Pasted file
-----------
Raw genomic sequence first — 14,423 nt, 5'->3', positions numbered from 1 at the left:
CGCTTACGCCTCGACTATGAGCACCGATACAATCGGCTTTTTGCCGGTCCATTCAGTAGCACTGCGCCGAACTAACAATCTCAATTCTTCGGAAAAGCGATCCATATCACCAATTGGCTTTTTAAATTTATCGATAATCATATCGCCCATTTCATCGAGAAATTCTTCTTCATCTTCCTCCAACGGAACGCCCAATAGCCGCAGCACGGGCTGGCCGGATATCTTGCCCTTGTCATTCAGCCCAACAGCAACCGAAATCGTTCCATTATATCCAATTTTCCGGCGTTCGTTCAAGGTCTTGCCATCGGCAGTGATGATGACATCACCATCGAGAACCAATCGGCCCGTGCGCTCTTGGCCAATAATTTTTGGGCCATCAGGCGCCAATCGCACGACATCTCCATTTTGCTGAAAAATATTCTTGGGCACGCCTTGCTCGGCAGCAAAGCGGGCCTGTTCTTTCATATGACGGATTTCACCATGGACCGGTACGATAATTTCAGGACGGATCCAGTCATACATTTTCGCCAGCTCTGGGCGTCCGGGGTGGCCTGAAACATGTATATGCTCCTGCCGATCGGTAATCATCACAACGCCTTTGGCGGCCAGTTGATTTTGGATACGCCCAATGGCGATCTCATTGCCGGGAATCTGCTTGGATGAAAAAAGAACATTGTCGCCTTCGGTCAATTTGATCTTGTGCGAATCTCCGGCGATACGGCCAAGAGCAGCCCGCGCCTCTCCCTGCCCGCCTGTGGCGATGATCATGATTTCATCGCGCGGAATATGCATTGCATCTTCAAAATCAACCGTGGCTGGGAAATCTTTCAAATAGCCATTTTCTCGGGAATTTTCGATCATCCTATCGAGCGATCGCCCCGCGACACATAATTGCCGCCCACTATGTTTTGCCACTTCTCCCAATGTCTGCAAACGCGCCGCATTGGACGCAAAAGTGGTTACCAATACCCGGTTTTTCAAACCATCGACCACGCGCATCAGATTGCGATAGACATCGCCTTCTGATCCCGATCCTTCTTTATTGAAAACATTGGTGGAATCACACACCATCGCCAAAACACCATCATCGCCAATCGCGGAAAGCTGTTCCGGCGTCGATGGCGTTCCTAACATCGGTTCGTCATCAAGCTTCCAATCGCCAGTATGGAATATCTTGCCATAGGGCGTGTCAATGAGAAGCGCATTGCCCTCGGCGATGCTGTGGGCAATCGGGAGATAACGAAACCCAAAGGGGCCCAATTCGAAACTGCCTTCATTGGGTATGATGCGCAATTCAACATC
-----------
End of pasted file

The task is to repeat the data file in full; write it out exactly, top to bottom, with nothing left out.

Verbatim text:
Raw genomic sequence first — 14,423 nt, 5'->3', positions numbered from 1 at the left:
CGCTTACGCCTCGACTATGAGCACCGATACAATCGGCTTTTTGCCGGTCCATTCAGTAGCACTGCGCCGAACTAACAATCTCAATTCTTCGGAAAAGCGATCCATATCACCAATTGGCTTTTTAAATTTATCGATAATCATATCGCCCATTTCATCGAGAAATTCTTCTTCATCTTCCTCCAACGGAACGCCCAATAGCCGCAGCACGGGCTGGCCGGATATCTTGCCCTTGTCATTCAGCCCAACAGCAACCGAAATCGTTCCATTATATCCAATTTTCCGGCGTTCGTTCAAGGTCTTGCCATCGGCAGTGATGATGACATCACCATCGAGAACCAATCGGCCCGTGCGCTCTTGGCCAATAATTTTTGGGCCATCAGGCGCCAATCGCACGACATCTCCATTTTGCTGAAAAATATTCTTGGGCACGCCTTGCTCGGCAGCAAAGCGGGCCTGTTCTTTCATATGACGGATTTCACCATGGACCGGTACGATAATTTCAGGACGGATCCAGTCATACATTTTCGCCAGCTCTGGGCGTCCGGGGTGGCCTGAAACATGTATATGCTCCTGCCGATCGGTAATCATCACAACGCCTTTGGCGGCCAGTTGATTTTGGATACGCCCAATGGCGATCTCATTGCCGGGAATCTGCTTGGATGAAAAAAGAACATTGTCGCCTTCGGTCAATTTGATCTTGTGCGAATCTCCGGCGATACGGCCAAGAGCAGCCCGCGCCTCTCCCTGCCCGCCTGTGGCGATGATCATGATTTCATCGCGCGGAATATGCATTGCATCTTCAAAATCAACCGTGGCTGGGAAATCTTTCAAATAGCCATTTTCTCGGGAATTTTCGATCATCCTATCGAGCGATCGCCCCGCGACACATAATTGCCGCCCACTATGTTTTGCCACTTCTCCCAATGTCTGCAAACGCGCCGCATTGGACGCAAAAGTGGTTACCAATACCCGGTTTTTCAAACCATCGACCACGCGCATCAGATTGCGATAGACATCGCCTTCTGATCCCGATCCTTCTTTATTGAAAACATTGGTGGAATCACACACCATCGCCAAAACACCATCATCGCCAATCGCGGAAAGCTGTTCCGGCGTCGATGGCGTTCCTAACATCGGTTCGTCATCAAGCTTCCAATCGCCAGTATGGAATATCTTGCCATAGGGCGTGTCAATGAGAAGCGCATTGCCCTCGGCGATGCTGTGGGCAATCGGGAGATAACGAAACCCAAAGGGGCCCAATTCGAAACTGCCTTCATTGGGTATGATGCGCAATTCAACATC